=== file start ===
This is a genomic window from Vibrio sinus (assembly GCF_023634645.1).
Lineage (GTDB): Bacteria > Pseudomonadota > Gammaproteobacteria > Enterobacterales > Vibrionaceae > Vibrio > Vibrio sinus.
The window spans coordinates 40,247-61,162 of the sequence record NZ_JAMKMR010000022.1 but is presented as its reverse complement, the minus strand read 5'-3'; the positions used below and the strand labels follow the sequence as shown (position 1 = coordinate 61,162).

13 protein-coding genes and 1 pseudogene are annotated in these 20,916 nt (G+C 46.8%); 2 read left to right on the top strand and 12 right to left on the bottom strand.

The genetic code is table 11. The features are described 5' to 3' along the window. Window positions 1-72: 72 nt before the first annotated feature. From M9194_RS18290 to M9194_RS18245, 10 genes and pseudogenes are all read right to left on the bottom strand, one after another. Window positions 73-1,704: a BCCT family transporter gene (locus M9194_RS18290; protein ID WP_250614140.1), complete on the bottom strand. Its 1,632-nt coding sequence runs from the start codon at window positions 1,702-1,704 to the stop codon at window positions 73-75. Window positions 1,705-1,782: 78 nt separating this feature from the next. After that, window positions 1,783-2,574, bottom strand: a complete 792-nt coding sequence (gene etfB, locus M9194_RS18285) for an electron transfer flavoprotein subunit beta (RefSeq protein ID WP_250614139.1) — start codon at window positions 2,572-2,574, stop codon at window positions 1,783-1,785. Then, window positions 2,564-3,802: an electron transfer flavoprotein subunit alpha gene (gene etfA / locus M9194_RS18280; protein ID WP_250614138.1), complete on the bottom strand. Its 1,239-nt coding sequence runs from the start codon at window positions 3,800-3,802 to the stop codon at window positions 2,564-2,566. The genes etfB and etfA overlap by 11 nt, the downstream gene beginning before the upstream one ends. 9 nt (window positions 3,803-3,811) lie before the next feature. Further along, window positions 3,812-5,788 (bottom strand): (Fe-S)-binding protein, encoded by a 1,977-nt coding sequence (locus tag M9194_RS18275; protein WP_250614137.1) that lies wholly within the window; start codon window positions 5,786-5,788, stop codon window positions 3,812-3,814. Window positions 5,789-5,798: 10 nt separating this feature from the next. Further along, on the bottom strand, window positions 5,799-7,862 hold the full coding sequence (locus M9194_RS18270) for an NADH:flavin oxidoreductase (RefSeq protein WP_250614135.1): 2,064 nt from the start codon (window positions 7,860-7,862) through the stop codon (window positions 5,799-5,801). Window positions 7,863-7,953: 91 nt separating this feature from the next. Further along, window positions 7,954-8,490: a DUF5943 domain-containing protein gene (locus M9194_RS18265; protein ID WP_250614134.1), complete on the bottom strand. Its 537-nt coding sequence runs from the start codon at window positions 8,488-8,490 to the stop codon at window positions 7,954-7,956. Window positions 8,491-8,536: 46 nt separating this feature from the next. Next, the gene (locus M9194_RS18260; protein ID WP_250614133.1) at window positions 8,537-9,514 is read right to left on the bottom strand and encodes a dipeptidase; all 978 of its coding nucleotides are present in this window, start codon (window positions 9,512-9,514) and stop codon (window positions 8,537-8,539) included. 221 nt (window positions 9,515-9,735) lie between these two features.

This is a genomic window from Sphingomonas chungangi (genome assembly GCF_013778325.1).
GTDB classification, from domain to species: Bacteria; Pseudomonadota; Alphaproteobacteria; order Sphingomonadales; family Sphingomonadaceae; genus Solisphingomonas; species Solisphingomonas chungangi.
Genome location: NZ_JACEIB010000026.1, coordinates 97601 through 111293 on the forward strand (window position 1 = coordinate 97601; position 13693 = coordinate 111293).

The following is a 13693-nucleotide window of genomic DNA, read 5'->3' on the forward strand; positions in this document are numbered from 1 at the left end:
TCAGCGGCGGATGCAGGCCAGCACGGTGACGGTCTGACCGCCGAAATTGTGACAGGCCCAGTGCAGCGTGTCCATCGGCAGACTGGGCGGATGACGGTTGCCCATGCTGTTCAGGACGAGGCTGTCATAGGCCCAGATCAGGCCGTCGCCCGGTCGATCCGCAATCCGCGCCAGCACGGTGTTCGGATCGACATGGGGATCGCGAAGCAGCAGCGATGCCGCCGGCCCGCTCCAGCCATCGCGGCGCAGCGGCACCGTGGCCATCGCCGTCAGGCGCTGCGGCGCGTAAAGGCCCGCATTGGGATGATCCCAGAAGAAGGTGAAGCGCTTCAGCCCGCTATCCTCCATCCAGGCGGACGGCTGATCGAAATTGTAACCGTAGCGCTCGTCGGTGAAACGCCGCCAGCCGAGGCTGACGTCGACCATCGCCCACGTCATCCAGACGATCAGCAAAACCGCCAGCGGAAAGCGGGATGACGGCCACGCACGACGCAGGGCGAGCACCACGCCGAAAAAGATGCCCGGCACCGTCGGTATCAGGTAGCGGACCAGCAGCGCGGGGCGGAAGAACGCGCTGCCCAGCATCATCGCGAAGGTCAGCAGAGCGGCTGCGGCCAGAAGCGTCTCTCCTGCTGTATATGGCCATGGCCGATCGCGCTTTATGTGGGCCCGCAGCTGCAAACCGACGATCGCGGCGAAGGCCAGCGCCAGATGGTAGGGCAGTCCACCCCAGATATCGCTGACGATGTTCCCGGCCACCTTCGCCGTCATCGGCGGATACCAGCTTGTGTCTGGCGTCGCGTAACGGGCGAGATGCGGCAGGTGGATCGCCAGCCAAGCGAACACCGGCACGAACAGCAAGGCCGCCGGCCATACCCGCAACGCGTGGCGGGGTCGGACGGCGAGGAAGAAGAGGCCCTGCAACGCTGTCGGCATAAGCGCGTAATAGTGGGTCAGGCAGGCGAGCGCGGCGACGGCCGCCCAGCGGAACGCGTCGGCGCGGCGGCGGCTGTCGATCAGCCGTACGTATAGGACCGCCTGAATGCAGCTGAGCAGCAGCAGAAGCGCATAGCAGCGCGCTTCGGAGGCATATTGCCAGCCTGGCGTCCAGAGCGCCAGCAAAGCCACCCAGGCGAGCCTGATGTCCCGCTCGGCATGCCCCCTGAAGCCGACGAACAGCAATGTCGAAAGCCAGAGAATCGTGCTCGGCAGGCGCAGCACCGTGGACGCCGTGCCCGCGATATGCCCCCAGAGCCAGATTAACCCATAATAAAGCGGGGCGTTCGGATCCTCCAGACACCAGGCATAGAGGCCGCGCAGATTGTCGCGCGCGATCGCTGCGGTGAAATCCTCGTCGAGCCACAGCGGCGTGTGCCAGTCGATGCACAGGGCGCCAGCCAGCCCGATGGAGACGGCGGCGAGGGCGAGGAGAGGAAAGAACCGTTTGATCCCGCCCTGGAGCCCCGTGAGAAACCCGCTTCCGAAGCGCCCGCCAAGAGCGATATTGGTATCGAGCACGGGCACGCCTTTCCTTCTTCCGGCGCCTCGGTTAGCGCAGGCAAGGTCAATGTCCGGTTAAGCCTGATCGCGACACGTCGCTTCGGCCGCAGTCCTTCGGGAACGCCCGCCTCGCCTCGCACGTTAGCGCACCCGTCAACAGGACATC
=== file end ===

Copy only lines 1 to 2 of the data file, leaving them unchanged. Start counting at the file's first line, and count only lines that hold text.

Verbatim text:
This is a genomic window from Vibrio sinus (assembly GCF_023634645.1).
Lineage (GTDB): Bacteria > Pseudomonadota > Gammaproteobacteria > Enterobacterales > Vibrionaceae > Vibrio > Vibrio sinus.